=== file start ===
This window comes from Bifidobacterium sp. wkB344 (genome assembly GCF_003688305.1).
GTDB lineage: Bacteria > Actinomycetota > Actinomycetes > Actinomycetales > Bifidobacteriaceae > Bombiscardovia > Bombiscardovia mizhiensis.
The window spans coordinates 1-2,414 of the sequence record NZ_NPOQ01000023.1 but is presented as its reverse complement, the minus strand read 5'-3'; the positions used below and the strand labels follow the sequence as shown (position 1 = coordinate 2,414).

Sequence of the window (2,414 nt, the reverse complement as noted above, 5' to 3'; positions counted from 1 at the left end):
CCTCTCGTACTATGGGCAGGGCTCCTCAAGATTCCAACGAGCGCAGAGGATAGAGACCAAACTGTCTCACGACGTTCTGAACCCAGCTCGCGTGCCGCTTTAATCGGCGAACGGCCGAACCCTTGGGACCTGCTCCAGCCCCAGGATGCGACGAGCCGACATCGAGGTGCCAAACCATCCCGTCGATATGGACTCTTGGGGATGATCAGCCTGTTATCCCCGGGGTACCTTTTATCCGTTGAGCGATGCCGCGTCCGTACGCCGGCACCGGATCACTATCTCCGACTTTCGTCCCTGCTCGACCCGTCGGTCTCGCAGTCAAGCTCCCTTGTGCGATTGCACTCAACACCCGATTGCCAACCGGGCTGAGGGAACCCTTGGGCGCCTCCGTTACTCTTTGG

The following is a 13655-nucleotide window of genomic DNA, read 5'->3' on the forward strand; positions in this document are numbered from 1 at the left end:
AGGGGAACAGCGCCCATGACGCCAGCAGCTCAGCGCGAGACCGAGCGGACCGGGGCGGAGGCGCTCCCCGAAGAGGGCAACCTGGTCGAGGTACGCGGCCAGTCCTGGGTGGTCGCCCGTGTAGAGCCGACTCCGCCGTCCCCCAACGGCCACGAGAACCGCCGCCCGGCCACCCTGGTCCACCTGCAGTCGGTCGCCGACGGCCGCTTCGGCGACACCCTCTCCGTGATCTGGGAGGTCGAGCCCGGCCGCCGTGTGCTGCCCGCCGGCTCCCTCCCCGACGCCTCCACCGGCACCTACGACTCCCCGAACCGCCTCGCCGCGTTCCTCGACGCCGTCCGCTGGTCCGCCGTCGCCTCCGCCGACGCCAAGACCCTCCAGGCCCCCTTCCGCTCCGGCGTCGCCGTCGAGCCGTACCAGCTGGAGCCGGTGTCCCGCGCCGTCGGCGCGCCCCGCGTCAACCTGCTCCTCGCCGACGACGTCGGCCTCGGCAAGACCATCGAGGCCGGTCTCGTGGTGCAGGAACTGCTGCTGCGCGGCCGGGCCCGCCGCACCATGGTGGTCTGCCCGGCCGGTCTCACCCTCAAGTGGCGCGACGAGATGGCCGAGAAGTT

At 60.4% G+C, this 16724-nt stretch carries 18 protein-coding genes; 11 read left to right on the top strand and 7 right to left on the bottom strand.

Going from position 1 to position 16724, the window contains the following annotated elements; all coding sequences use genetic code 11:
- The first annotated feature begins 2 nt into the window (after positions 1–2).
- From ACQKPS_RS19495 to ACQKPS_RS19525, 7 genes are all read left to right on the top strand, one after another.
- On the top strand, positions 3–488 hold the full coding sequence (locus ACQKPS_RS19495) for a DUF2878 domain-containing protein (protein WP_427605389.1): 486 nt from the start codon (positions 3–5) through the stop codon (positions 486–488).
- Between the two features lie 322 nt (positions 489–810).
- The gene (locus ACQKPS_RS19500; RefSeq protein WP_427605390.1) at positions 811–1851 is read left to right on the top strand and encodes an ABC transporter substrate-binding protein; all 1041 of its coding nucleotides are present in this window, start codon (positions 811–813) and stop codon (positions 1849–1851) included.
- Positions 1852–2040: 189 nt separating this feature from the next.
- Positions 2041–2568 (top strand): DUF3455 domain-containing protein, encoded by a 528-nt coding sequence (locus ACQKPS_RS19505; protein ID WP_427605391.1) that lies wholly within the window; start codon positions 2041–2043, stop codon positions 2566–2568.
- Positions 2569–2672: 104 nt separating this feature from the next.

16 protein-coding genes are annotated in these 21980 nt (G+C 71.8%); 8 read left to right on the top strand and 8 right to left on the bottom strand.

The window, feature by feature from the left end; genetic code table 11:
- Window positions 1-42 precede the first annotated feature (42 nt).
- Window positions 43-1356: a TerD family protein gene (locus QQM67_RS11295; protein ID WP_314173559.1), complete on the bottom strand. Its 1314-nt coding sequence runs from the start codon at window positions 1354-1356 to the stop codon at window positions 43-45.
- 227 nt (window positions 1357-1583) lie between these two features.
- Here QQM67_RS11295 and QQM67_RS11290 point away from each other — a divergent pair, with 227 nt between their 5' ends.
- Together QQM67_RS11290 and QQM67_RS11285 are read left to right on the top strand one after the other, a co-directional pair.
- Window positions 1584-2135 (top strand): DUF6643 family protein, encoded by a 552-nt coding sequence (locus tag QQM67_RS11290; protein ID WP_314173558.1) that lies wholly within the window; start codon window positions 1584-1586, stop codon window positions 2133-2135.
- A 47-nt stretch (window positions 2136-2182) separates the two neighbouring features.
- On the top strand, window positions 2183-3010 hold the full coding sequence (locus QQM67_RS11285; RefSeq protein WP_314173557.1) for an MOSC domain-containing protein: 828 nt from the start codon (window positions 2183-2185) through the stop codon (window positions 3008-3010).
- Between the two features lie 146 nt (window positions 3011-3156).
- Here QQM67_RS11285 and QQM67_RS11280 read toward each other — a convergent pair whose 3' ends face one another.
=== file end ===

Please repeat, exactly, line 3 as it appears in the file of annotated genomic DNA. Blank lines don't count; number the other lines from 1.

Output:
The window spans coordinates 1-2,414 of the sequence record NZ_NPOQ01000023.1 but is presented as its reverse complement, the minus strand read 5'-3'; the positions used below and the strand labels follow the sequence as shown (position 1 = coordinate 2,414).